Last year, Altru gifted land across the street from Choice Health and Fitness for the Center for Exploration.
Proposed indoor sports and aquatics facilities also were mentioned as a need for the community. Like the Center for Exploration, the idea of an indoor multi-use sports facility and aquatics center has been discussed for years.
A goal, Bochenski said, should be to host competitive games or practices with amenities such as a turf field for soccer, football, lacrosse, baseball, softball and similar sports; a running track; and courts for basketball, volleyball and pickleball. Youth sports tournaments can be lucrative for a community, he said, as they bring a number of people to town.
Bochenski also said he is encouraging discussion for an indoor aquatics center, which would have a competitive swimming and diving pool, lap pool and other features. The Hyslop Sports Center at UND will be closing next year, creating the need.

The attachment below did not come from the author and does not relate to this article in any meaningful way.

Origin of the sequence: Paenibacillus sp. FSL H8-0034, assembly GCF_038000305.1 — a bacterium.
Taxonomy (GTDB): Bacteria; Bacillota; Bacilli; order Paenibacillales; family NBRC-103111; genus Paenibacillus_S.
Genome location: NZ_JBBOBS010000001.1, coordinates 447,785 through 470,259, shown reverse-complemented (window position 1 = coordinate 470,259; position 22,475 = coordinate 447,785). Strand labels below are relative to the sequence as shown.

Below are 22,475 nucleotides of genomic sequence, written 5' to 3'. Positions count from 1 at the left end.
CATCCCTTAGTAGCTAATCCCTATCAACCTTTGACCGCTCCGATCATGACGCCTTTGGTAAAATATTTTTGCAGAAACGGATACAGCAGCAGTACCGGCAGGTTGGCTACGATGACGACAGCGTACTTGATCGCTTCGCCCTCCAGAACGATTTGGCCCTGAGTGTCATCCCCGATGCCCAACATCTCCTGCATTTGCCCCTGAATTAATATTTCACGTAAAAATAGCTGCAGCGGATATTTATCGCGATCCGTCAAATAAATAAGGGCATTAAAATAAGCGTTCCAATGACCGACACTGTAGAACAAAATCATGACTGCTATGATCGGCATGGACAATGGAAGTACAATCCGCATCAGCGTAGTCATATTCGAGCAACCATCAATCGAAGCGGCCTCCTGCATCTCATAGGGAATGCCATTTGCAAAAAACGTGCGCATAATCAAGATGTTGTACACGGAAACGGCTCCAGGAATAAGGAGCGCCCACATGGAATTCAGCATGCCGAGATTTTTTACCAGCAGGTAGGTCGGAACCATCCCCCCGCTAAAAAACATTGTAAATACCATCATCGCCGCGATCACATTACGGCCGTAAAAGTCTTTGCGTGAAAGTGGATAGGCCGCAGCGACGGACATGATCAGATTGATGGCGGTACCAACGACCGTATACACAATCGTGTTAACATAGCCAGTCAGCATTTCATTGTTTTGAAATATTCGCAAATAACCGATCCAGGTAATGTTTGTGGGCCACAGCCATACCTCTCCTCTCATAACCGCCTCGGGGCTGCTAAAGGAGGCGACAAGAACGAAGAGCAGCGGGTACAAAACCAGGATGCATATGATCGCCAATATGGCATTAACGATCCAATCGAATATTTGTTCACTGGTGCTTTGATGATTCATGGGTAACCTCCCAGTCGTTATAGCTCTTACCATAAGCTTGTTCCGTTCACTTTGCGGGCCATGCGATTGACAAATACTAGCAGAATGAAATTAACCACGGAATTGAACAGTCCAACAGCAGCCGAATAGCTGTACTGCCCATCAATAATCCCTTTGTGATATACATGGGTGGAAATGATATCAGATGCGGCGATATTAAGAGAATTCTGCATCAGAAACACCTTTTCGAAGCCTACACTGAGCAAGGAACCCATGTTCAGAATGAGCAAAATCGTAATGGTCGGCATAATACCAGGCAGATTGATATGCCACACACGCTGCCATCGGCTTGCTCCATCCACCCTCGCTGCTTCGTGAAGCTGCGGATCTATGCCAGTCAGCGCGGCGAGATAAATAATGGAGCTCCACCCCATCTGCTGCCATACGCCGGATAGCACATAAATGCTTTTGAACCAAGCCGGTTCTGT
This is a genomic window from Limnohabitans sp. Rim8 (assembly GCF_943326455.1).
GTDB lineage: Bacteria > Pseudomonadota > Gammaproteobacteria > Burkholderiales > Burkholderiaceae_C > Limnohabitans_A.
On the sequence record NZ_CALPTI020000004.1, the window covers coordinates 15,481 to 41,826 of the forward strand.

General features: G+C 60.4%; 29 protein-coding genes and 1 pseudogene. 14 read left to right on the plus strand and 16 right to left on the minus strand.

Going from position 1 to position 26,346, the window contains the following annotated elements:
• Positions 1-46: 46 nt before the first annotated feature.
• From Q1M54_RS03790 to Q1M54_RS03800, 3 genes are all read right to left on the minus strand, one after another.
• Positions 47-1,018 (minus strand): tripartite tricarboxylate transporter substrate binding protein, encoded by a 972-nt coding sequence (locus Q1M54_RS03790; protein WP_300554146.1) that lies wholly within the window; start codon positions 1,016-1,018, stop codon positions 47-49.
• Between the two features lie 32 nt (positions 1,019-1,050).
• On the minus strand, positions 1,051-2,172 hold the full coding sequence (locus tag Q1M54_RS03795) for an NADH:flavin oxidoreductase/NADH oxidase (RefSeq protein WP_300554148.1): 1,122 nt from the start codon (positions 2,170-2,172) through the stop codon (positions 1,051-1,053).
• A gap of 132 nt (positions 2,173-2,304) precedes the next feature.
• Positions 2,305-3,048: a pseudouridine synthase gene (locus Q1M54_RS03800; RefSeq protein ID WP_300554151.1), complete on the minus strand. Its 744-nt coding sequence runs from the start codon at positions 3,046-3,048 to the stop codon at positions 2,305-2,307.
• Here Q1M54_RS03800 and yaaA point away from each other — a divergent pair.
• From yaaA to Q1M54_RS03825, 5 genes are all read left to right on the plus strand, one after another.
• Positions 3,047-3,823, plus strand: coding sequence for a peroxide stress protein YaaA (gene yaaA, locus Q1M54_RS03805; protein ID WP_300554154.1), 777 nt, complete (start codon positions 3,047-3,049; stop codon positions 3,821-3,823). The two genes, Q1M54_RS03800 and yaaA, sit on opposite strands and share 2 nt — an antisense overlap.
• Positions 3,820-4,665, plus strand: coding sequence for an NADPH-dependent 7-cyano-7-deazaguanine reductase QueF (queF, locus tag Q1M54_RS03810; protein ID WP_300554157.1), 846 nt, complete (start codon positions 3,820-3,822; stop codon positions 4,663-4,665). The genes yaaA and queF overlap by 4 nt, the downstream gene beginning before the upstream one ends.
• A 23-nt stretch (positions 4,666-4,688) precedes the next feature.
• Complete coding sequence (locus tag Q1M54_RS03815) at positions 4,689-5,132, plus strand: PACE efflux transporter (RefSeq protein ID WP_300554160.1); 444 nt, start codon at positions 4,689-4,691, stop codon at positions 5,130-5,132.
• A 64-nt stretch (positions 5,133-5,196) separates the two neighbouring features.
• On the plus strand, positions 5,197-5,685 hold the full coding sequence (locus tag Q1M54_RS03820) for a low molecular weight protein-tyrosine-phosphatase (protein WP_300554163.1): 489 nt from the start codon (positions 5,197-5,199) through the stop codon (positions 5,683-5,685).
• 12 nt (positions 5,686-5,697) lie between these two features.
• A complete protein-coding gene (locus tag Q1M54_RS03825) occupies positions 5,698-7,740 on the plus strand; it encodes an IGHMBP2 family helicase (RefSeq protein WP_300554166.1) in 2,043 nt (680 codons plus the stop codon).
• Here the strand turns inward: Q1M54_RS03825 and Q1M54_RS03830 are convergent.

“I can tell you simply that a community the size of Grand Forks needs facilities like these to support our entire region,” he said. “We’ve seen the concepts and locations for all these facilities (and) now it’s time to get the finances right. We’ll work hard to secure private funding interests, but we need to take a deep look at what a public funding model would look like without impacting the citizens of Grand Forks. Those are hard conversations to have, but they’re worth having to keep our community moving forward.”
A joint City Council and Park Board meeting is planned for later this month to continue the conversation.
In addition to projects related directly to quality of life, Bochenski touted economic development in the city. Economic development works hand-in-hand with quality of life, he said.